Every so often, two people are born who are the perfect matches for each other. Soulmates. But while the odds of this happening are about as likely as being struck by lightning, when these people do meet and fall in love…thunderstorms, lightning strikes and lashings of rain are only the beginning of their problems.
Enter Poppy, the 17-year-old cynic with a serious addiction to banana milk, and Noah, the heart-throb guitarist; residents of mediocre Middletown, sometime students, and…soulmates.
After a chance meeting at a local band night, Poppy and Noah find themselves swept up in a whirlwind romance unlike anything they’ve ever experienced before. But with a secret international agency preparing to separate them, a trail of destruction rumbling in their wake, (and a looming psychology coursework deadline), they are left with an impossible choice between the end of the world, or a life without love…
I liked this boo, but I didn’t LOVE it. It was very, very British. The blurb really caught my attention, but the book itself was really different from expectations.
For one, I thought people would be chasing Poppy and Noah right from day one. I thought it would be a blood-pumping adrenaline rush (but maybe that was my fault for thinking of the Bourne Identity series based on the author’s last name). I thought the idea of soulmates would have been common knowledge, and Poppy and Noah would be trying to fight their impulses for the greater good of society without success.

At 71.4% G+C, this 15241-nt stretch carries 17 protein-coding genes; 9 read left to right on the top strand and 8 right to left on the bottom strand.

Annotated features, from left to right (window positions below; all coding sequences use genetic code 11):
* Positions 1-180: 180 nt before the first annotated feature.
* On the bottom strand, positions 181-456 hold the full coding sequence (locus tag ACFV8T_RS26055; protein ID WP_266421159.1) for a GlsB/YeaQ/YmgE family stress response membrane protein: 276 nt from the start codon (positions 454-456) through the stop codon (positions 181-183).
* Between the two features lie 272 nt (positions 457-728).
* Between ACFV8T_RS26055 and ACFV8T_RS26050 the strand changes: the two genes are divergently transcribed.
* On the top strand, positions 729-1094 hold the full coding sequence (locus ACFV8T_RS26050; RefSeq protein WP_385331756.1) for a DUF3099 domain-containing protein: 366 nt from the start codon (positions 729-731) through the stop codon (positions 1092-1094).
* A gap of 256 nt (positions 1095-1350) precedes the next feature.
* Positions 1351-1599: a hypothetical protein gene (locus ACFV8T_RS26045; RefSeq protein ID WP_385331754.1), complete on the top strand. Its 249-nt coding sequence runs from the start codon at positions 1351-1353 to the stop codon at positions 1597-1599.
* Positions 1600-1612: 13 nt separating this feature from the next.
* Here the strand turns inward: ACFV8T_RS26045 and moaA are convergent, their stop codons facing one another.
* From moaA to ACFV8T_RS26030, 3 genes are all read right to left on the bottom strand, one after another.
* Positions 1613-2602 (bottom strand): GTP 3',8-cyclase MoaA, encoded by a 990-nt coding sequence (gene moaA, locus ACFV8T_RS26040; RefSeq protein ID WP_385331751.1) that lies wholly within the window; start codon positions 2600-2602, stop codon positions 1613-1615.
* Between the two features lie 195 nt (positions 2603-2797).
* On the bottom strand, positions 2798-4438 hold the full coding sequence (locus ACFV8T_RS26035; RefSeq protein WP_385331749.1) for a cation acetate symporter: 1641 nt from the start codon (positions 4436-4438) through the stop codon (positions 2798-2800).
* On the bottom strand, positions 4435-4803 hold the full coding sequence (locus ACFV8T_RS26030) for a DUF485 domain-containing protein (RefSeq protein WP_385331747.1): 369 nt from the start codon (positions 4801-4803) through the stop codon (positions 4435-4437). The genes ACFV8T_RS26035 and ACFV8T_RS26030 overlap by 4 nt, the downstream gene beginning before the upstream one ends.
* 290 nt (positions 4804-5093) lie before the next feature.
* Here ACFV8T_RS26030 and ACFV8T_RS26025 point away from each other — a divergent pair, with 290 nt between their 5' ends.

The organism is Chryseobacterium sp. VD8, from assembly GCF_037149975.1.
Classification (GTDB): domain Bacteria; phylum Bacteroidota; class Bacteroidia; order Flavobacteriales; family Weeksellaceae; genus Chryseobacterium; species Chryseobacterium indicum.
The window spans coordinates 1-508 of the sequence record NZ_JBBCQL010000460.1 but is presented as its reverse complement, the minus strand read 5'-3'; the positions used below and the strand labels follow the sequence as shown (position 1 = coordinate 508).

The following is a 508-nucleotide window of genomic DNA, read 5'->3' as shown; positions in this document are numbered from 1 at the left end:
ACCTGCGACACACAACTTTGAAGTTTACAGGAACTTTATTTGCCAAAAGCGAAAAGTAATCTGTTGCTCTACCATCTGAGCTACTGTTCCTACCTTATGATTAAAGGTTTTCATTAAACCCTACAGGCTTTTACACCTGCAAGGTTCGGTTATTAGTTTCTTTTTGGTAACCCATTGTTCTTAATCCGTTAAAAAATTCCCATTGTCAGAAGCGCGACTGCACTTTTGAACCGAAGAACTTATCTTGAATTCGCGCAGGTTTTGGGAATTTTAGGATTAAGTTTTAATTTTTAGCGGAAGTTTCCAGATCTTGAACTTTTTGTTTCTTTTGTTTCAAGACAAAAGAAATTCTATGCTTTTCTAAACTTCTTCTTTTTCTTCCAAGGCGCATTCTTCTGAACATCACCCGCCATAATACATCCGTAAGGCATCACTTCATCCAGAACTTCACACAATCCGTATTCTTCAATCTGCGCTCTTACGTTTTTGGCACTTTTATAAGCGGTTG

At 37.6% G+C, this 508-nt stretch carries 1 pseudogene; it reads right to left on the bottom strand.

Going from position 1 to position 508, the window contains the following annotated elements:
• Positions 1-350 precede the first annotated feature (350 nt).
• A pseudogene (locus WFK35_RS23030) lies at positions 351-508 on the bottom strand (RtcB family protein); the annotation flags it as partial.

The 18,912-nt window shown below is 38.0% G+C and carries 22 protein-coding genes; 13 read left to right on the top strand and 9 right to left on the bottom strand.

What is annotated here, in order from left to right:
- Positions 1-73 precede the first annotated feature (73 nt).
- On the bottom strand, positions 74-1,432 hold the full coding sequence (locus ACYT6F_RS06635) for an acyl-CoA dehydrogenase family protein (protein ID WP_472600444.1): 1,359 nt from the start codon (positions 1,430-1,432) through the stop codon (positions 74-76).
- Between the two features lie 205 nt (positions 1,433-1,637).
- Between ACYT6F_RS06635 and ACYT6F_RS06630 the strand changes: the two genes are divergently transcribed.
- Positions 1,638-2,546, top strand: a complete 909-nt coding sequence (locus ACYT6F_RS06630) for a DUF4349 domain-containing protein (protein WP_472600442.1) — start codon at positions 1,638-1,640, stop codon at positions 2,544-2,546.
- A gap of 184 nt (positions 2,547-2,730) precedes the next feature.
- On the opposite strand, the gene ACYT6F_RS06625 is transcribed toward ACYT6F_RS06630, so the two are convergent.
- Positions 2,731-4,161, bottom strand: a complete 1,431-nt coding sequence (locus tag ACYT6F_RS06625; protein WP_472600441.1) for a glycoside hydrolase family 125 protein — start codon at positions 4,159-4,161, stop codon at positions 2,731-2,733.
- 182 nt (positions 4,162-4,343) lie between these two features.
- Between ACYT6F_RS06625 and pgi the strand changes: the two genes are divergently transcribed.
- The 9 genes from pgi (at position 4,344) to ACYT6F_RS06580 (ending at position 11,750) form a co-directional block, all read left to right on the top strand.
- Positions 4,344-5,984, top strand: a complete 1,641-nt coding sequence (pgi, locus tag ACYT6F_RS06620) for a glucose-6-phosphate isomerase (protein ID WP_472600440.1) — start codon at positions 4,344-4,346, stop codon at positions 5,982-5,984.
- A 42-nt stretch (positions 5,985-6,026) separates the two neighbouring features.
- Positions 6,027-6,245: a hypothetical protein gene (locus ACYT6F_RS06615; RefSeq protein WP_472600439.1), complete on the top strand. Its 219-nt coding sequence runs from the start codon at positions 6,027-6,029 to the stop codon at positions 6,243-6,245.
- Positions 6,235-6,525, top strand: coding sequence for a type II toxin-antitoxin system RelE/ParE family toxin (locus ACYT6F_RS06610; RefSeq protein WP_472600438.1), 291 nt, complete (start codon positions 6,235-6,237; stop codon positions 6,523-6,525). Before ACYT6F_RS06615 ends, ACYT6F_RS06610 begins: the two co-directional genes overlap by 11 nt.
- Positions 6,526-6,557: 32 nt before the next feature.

That was all wrong. The agency tracking them LET them fall in love for the majority of the book. Instead, the conflict surrounded much more cliché, petty stuff (trying to resist Noah and failing, really). Their problems were a lot more domestic and interpersonal. And while it wasn’t executed poorly, it just didn’t match the super-exciting premise. I wouldn’t say they had a completely whirlwind romance either, because a lot went into getting them together as a couple in the first place. Also, I was under the impression we’d see both their perspectives (which would’ve been neat!), but we only saw Poppy’s point of view.
I didn’t like the ending at all. They just… gave up. There was so much that could’ve been done. I think Bourne was channelling Tennyson: “Tis better to have loved and lost than to never have loved at all.” But that’s also so standard. Poppy and Noah were complacent and largely passive. Any indication of a fighting spirit was executed poorly. It would have been way cooler if they participated in the FBI’s tests and learned to build up their immunity to each other, to the point that they could live freely together (after lots of hard work!).
Other things to note: there was a really bad portrayal of therapy (if one doesn’t work, then stop going to that one). Also, the friendship between Poppy and Ruth seemed really unhealthy. It’s much better to lose a friend than to hang onto a frenemy that makes life worse.
I didn’t feel compelled to keep reading. It’s not that this book was bad, or that a lot of was inherently wrong with it — it just had so much more potential. There was so much that could’ve been done to it to make it enthralling, and it didn’t quite meet that mark.
- Romeo and Juliet – William Shakespeare (forbidden love, plus a lot of in-book references)
- Allegiant – Veronica Roth (from being just as strangely different from expectations)
- Such a Rush – Jennifer Echols (and other books where the girl pushes the guy away out of fear, then becomes miserable for doing so)